May 20, 2010 -- State Representative Lance Kinzer (R - Olathe), has filed for re-election to the Kansas House. Rep. Kinzer has represented District 14, which consists of much of Northern Olathe, since July of 2004. Rep. Kinzer is 40 years old and has been married to his wife
Michelle for 14 years. They have two children, both of whom attend Olathe Public Schools. Michelle is a teacher in the Olathe School District.
Rep. Kinzer has been a consistent advocate for limiting the size and scope of government. He is a past recipient of the National Federation of Independent Business, Guardian of Small Business Award and the Guardian of the Taxpayer award from the Kansas Chapter of American's for Prosperity. Rep. Kinzer has a 100% lifetime rating from Kansas for Life.
Regarding his decision to seek re-election Rep. Kinzer said, "It is a tremendous honor to serve the people of the 14th District in the Kansas House. My family first moved to Olathe in 1979, I have deep ties to this community and care deeply about its future. During my time in the legislature I have consistently and aggressively advocated for policies that would restore fiscal accountability to state government. Our current path of ever higher taxes and spending, coupled with an increased debt burden and expanding regulation is the product of a government that has lost touch with common sense Kansas values. Working to make government responsible and accountable remains my foremost goal."
In 2010 the legislature passed and the Governor signed HB 2435 a bill Rep. Kinzer drafted to restore presumptive minimum sentences for certain sex offenders. Rep. Kinzer introduced HB 2435 in response to two recent Kansas Supreme Court decisions that had the effect of reducing criminal
sentences for sex offenders in Kansas. In May, 2009 in the case of State v. Horn the Kansas Supreme Court invalidated the imposition of enhanced sentences for individuals convicted of attempting to commit a sexually violent crime against a child. This decision was followed by an October, 2009 opinion in the case of State v. Trautloff in which the Court ruled that the Kansas habitual sex offender statute does not apply to individuals who were convicted of multiple sex offenses on the same day.
Horn was convicted of attempted aggravated criminal sodomy of a child under the age of 14 and was sentenced to a minimum 25 years under Jessica's law. The Kansas Supreme Court invalidated this sentence and required that Horn be re-sentenced under a more lenient general attempts statute. HB 2435 would restore the clear intent of Jessica's Law (a bill Rep. Kinzer carried on the House floor in 2006) to impose significant mandatory minimum sentences for child sex offenders. In 1996 Trautloff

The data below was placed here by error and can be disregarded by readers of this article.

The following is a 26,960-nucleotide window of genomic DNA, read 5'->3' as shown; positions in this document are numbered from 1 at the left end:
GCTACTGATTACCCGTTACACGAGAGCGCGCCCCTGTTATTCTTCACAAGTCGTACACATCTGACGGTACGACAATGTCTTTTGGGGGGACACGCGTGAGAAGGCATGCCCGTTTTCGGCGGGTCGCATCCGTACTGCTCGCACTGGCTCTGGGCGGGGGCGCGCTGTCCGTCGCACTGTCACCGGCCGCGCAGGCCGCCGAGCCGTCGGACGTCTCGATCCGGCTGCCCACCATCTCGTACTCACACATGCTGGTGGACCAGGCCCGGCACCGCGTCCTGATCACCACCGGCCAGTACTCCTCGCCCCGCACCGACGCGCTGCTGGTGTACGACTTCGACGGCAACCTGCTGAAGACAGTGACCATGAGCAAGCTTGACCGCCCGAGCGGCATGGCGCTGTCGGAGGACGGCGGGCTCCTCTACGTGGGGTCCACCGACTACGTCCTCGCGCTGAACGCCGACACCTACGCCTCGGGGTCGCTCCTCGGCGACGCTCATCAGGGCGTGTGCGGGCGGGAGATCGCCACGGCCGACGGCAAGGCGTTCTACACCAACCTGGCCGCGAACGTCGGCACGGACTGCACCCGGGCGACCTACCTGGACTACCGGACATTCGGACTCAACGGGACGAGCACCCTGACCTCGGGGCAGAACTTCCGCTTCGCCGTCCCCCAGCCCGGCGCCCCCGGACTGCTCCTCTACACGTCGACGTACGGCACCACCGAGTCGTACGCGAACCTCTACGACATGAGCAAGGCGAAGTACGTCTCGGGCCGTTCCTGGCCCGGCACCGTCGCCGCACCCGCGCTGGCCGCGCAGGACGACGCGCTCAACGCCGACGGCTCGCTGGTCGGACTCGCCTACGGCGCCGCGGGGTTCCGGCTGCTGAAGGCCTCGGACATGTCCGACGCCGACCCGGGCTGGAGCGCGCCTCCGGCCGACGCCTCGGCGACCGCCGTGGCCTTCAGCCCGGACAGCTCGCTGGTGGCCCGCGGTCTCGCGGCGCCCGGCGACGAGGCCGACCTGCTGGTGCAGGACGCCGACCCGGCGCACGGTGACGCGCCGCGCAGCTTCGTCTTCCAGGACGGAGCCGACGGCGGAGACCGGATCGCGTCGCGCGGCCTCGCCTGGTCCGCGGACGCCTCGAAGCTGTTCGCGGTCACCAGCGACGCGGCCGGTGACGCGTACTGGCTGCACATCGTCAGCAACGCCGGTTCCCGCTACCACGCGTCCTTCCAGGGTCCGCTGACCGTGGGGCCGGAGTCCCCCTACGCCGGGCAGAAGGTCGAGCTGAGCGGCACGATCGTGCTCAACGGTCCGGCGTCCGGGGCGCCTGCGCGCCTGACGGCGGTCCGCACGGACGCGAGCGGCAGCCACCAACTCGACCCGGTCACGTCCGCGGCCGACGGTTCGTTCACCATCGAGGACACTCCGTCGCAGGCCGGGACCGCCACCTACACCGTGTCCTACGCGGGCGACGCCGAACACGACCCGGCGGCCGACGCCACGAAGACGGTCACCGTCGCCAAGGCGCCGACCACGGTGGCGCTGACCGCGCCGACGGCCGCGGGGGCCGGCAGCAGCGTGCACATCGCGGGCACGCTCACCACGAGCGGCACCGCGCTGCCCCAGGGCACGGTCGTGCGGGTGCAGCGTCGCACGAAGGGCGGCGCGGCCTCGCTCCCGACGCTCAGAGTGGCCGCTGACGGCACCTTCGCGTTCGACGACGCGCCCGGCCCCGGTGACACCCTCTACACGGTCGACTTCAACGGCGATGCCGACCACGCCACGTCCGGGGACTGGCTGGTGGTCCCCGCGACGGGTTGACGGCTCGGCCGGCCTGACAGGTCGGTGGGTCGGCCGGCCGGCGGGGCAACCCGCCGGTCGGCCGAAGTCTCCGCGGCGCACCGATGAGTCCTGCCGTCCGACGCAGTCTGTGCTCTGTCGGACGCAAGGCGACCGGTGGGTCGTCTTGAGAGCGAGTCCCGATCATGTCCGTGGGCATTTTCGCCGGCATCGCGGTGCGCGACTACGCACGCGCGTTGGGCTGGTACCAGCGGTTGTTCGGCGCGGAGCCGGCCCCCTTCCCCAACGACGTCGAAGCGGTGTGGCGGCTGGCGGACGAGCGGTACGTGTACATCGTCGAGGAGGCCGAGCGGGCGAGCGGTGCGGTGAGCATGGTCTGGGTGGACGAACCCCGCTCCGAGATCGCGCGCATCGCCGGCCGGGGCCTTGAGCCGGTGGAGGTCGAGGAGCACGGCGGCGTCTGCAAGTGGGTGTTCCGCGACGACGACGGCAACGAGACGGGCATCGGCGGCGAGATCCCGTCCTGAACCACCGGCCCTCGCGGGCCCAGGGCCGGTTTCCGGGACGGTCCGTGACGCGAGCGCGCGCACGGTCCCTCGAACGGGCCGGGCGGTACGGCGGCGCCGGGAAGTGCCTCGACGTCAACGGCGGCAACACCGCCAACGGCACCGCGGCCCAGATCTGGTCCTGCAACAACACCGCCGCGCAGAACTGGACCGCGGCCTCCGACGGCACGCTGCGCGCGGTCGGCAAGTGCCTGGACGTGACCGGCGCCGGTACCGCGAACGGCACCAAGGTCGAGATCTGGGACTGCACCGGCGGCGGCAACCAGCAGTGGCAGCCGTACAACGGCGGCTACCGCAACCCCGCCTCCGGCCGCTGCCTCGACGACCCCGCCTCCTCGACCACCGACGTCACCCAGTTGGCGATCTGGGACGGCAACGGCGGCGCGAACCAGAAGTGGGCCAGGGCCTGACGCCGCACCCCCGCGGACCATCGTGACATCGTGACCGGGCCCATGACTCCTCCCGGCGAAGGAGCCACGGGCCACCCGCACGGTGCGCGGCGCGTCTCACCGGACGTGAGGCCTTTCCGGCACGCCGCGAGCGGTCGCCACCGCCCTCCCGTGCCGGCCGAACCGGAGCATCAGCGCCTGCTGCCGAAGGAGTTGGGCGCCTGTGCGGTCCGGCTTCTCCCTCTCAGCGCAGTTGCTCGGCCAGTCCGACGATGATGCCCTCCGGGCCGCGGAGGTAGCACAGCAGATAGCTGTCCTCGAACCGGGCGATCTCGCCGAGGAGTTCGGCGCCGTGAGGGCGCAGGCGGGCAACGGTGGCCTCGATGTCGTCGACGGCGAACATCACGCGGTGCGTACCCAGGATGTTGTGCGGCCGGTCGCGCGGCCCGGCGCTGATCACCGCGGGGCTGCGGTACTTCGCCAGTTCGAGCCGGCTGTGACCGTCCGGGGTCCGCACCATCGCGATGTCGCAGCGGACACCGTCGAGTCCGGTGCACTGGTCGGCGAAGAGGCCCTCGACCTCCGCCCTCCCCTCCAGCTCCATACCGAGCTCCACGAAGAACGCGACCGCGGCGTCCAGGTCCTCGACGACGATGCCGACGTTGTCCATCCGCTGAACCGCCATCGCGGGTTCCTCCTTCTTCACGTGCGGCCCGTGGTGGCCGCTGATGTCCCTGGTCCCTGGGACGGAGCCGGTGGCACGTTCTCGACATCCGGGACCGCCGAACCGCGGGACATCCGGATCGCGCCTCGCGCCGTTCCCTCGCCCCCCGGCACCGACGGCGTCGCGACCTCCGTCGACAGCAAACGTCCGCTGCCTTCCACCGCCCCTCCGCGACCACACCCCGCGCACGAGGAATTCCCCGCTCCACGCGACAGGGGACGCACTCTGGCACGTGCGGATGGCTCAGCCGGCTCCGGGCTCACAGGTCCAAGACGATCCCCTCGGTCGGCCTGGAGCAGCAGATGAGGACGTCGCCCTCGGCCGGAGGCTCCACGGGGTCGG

was convicted of rape of an 8 year old, aggravated indecent liberties with another 8 year old, and a further count of aggravated indecent liberties with a 9 year old. (One of the aggravated indecent liberties convictions was subsequently overturned). More than a decade latter Trautloff was convicted of rape, aggravated sodomy, aggravated indecent liberties with a child and sexual exploitation of a child all resulting from a scheme in which Trautloff paid for sex with a seven year old girl. He was sentenced to life in prison without the possibility of parole under the Kansas habitual sex offender statute. The Kansas Supreme Court invalidated this sentence because the 1996 convictions had
been adjudicated on the same day and as such, in the view of the Court, were not separate conviction events. HB 2435 makes it clear that this any person convicted of two or more sexually violent crimes is a habitual sex offender. To learn more about the full contents of HB 2435
you can look here.
In 2009 Rep. Kinzer's bill, "The Woman's Right to Know and See Act" became law. Regarding this bill Rep. Kinzer noted, "While the debate over abortion is often contentious, Kansas legislators from
across the political spectrum were able to find common ground on this legislation. Prior to being signed by the Governor the bill was approved by veto proof majorities of more than 2/3 in both the House and Senate. Under this law women considering abortions will have greater access to
information, including an opportunity to view a sonogram and listen to the heartbeat of their unborn child if they so choose. Women will also now receive a list of free sonogram locations and information regarding free counseling and services for medically challenging pregnancies and
contacts for free perinatal hospice services. Working with legislators from across the political spectrum to reach consensus on such a challenging issues was extremely gratifying"
Rep. Kinzer is a graduate of Olathe South High School, Wheaton College (Ill.), and The University of Kansas School of Law. He served 4 years on active duty as a Captain in the United States Army Judge Advocate General's Corps. He is currently a partner in the Olathe law firm, Schlagel Gordon & Kinzer, LLC. Rep. Kinzer is a member of Olathe Noon Rotary and of Redeemer Presbyterian Church. Rep. Kinzer served as Chairman of the Olathe Republican Party from 2001-2004. Rep. Kinzer is Chairman of the House Judiciary Committee, and also serves on the House Corrections and Juvenile Justice Committee, and the House Rules Committee. He is a member of the Kansas Judicial Council, The Kansas DUI Commission, The Kansas Supreme Court Electronic Filing Advisory Committee, The Uniform Laws Commission and the Executive Committee of the American Legislative Exchange Council Civil Justice Task Force. Rep. Kinzer also served on the recently completed Kansas Criminal Code Recodification Commission and Chaired the 2009 Kansas Special Joint Judiciary Committee
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